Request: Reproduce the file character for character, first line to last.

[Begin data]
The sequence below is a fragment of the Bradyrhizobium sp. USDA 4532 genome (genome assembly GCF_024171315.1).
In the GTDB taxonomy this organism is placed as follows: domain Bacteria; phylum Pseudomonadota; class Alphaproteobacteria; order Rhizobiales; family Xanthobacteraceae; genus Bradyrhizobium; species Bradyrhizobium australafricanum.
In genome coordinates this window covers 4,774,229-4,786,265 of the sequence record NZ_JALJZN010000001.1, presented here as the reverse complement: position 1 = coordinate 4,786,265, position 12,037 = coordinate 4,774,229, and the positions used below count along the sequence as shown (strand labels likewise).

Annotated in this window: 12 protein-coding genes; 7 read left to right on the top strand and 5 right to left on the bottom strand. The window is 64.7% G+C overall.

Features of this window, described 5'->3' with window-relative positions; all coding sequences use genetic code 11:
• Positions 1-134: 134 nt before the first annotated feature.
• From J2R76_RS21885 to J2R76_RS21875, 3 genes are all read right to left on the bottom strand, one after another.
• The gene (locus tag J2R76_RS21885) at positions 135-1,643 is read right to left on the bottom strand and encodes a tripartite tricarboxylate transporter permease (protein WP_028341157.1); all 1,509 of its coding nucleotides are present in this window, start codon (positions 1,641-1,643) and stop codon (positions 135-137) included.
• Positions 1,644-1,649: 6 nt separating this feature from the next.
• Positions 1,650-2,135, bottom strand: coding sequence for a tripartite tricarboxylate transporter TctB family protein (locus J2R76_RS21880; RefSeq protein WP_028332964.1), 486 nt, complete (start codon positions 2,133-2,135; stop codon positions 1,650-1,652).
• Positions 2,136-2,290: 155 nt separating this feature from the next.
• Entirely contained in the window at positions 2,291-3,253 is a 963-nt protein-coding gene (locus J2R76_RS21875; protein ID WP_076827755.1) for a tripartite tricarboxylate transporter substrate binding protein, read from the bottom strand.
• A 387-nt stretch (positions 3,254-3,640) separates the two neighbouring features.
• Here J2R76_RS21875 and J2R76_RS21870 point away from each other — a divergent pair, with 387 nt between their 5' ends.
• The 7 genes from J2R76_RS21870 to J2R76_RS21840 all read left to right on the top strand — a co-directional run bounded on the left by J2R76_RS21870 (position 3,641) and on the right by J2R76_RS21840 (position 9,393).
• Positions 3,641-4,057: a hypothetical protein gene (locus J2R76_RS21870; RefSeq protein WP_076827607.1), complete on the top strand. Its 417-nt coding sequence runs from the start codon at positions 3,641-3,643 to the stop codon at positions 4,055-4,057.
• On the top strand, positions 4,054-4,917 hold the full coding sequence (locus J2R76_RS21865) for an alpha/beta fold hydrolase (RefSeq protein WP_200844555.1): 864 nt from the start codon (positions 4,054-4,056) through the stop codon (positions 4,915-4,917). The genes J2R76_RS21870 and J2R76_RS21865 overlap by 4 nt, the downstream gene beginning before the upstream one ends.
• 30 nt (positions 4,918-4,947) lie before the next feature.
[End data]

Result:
The sequence below is a fragment of the Bradyrhizobium sp. USDA 4532 genome (genome assembly GCF_024171315.1).
In the GTDB taxonomy this organism is placed as follows: domain Bacteria; phylum Pseudomonadota; class Alphaproteobacteria; order Rhizobiales; family Xanthobacteraceae; genus Bradyrhizobium; species Bradyrhizobium australafricanum.
In genome coordinates this window covers 4,774,229-4,786,265 of the sequence record NZ_JALJZN010000001.1, presented here as the reverse complement: position 1 = coordinate 4,786,265, position 12,037 = coordinate 4,774,229, and the positions used below count along the sequence as shown (strand labels likewise).

Annotated in this window: 12 protein-coding genes; 7 read left to right on the top strand and 5 right to left on the bottom strand. The window is 64.7% G+C overall.

Features of this window, described 5'->3' with window-relative positions; all coding sequences use genetic code 11:
• Positions 1-134: 134 nt before the first annotated feature.
• From J2R76_RS21885 to J2R76_RS21875, 3 genes are all read right to left on the bottom strand, one after another.
• The gene (locus tag J2R76_RS21885) at positions 135-1,643 is read right to left on the bottom strand and encodes a tripartite tricarboxylate transporter permease (protein WP_028341157.1); all 1,509 of its coding nucleotides are present in this window, start codon (positions 1,641-1,643) and stop codon (positions 135-137) included.
• Positions 1,644-1,649: 6 nt separating this feature from the next.
• Positions 1,650-2,135, bottom strand: coding sequence for a tripartite tricarboxylate transporter TctB family protein (locus J2R76_RS21880; RefSeq protein WP_028332964.1), 486 nt, complete (start codon positions 2,133-2,135; stop codon positions 1,650-1,652).
• Positions 2,136-2,290: 155 nt separating this feature from the next.
• Entirely contained in the window at positions 2,291-3,253 is a 963-nt protein-coding gene (locus J2R76_RS21875; protein ID WP_076827755.1) for a tripartite tricarboxylate transporter substrate binding protein, read from the bottom strand.
• A 387-nt stretch (positions 3,254-3,640) separates the two neighbouring features.
• Here J2R76_RS21875 and J2R76_RS21870 point away from each other — a divergent pair, with 387 nt between their 5' ends.
• The 7 genes from J2R76_RS21870 to J2R76_RS21840 all read left to right on the top strand — a co-directional run bounded on the left by J2R76_RS21870 (position 3,641) and on the right by J2R76_RS21840 (position 9,393).
• Positions 3,641-4,057: a hypothetical protein gene (locus J2R76_RS21870; RefSeq protein WP_076827607.1), complete on the top strand. Its 417-nt coding sequence runs from the start codon at positions 3,641-3,643 to the stop codon at positions 4,055-4,057.
• On the top strand, positions 4,054-4,917 hold the full coding sequence (locus J2R76_RS21865) for an alpha/beta fold hydrolase (RefSeq protein WP_200844555.1): 864 nt from the start codon (positions 4,054-4,056) through the stop codon (positions 4,915-4,917). The genes J2R76_RS21870 and J2R76_RS21865 overlap by 4 nt, the downstream gene beginning before the upstream one ends.
• 30 nt (positions 4,918-4,947) lie before the next feature.